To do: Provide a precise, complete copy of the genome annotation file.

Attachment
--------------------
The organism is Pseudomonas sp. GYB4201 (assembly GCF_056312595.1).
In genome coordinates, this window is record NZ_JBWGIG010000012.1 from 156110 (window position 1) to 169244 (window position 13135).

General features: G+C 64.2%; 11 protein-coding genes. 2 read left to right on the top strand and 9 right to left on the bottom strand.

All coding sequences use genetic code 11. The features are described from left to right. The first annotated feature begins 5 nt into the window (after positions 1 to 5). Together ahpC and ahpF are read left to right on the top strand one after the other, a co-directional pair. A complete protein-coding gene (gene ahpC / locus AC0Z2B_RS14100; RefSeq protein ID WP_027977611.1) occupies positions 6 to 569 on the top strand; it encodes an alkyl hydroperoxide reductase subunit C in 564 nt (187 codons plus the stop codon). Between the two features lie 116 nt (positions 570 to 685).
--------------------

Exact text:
The organism is Pseudomonas sp. GYB4201 (assembly GCF_056312595.1).
In genome coordinates, this window is record NZ_JBWGIG010000012.1 from 156110 (window position 1) to 169244 (window position 13135).

General features: G+C 64.2%; 11 protein-coding genes. 2 read left to right on the top strand and 9 right to left on the bottom strand.

All coding sequences use genetic code 11. The features are described from left to right. The first annotated feature begins 5 nt into the window (after positions 1 to 5). Together ahpC and ahpF are read left to right on the top strand one after the other, a co-directional pair. A complete protein-coding gene (gene ahpC / locus AC0Z2B_RS14100; RefSeq protein ID WP_027977611.1) occupies positions 6 to 569 on the top strand; it encodes an alkyl hydroperoxide reductase subunit C in 564 nt (187 codons plus the stop codon). Between the two features lie 116 nt (positions 570 to 685).